State teacher shortage could spell big trouble


(Elkhart) Truth

If Indiana is heading toward a teacher shortage, it could spell T-R-O-U-B-L-E for the state.

The Indiana Department of Education reported that the number of first-time teacher licenses issued dropped from 16,587 in 2009-10 to 6,174 in 2013-14. When there are more than 10,000 fewer teachers in a given year, a drop of 63 percent, something dramatic has happened.

It points specifically to fewer young teachers entering the profession. Enrollment in education programs at Indiana colleges and universities is down. At Ball State, it’s down 45 percent, according to a story from the Greensburg Daily News distributed by The Associated Press.

“We might not have the number of teachers that are needed to fill vacancies coming up,” said Denise Collins, associate dean of Indiana State University’s College of Education.

One superintendent said the pool of applicants has dried up. As teachers retired, school systems replaced them with younger, less expensive teachers. But that might not be as possible these days.

Teachers play a key role in the education of our young people. As we all know, some teachers are better than others, and getting rid of the bad ones can be a difficult chore for a school system.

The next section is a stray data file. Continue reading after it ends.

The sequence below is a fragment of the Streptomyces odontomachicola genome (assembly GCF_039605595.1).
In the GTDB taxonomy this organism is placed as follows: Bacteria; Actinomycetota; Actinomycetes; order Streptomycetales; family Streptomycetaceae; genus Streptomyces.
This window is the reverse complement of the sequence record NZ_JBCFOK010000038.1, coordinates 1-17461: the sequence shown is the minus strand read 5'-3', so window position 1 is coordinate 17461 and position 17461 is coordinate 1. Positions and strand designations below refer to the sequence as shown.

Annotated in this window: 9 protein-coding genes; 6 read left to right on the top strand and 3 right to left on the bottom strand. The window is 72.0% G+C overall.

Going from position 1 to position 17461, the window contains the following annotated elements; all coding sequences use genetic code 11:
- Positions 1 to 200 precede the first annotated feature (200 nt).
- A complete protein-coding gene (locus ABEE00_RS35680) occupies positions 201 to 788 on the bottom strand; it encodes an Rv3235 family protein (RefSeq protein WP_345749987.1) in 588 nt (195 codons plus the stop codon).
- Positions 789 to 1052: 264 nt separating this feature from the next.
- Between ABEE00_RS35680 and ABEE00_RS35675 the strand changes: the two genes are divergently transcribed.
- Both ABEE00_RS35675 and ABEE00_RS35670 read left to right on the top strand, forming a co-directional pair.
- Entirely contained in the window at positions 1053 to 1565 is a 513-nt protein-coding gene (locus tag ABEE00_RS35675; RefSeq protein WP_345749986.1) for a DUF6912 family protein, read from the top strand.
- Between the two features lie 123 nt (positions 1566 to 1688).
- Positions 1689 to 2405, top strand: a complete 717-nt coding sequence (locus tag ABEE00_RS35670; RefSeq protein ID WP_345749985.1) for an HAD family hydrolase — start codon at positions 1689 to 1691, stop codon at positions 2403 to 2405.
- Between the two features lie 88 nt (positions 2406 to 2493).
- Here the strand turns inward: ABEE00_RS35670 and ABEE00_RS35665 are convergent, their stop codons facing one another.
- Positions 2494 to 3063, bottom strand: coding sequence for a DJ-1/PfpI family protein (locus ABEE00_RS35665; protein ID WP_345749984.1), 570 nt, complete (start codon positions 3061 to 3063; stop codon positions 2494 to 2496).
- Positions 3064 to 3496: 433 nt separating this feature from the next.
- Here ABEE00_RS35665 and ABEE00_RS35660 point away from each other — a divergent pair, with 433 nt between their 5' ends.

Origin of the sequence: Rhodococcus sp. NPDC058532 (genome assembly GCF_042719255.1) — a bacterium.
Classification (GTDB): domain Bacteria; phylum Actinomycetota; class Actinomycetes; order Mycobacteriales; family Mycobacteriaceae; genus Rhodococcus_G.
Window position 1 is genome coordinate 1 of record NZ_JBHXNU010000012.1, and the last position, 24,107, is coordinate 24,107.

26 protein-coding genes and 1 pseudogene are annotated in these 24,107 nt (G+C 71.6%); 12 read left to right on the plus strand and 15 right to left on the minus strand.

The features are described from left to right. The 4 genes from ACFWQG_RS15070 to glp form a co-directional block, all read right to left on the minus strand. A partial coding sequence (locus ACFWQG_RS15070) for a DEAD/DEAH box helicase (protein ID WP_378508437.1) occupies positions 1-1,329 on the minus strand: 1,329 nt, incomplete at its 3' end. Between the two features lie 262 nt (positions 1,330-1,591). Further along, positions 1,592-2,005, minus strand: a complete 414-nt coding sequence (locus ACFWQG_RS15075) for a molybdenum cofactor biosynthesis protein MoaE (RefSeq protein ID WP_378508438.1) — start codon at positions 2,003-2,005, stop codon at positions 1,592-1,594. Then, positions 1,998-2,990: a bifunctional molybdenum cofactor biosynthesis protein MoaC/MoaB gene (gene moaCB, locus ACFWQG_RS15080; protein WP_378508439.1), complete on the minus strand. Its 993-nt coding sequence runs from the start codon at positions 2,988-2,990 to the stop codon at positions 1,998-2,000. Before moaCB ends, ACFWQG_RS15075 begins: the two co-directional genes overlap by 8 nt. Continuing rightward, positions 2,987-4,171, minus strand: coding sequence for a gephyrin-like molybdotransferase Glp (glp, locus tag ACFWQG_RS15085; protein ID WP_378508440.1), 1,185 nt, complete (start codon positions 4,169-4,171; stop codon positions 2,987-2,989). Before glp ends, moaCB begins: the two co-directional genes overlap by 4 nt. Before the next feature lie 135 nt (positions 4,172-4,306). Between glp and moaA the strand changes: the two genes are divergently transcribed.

But most people who enter the education field do so to make the world better. Why else would you spend your days trying to get a 12-year-old boy someone else birthed to speak respectfully and use proper grammar?

Sure, teachers get summer vacations, but for most it’s a respite from the long days in the classroom and then grading, planning and, in some cases, coaching. As school calendars change, that summer respite has become shorter and shorter.

The way the education system in the United States has changed, particularly in Indiana, means fewer people want to teach. The Indiana State Teachers Association said wages are stagnant but mostly blames education policies ranging from charter schools to A-F labeling and using test scores in teacher evaluations for lowering morale.

Like their students, teachers and schools need to be held accountable for the work they do. Parental involvement and income play key roles in student performance. It’d be nice if there were a way they could be held accountable too rather than only denouncing the work of teachers.

How the state has handled education issues in recent years wouldn’t get a high grade, if even a passing one, but now it’ll have to figure out how to woo more teachers into the classroom. It’s time for Gov. Mike Pence and State Superintendent of Public Instruction Glenda Ritz to stop bickering and work together and find a solution to this issue.

School districts will compete for teachers. That might raise wages. Superintendents might get creative in approaches to hiring. But that won’t immediately get more people to want to become teachers.

What will?

Maybe it’s time to ask our teachers that, then actually listen.

This was distributed by Hoosier State Press Association. Send comments to [email protected].

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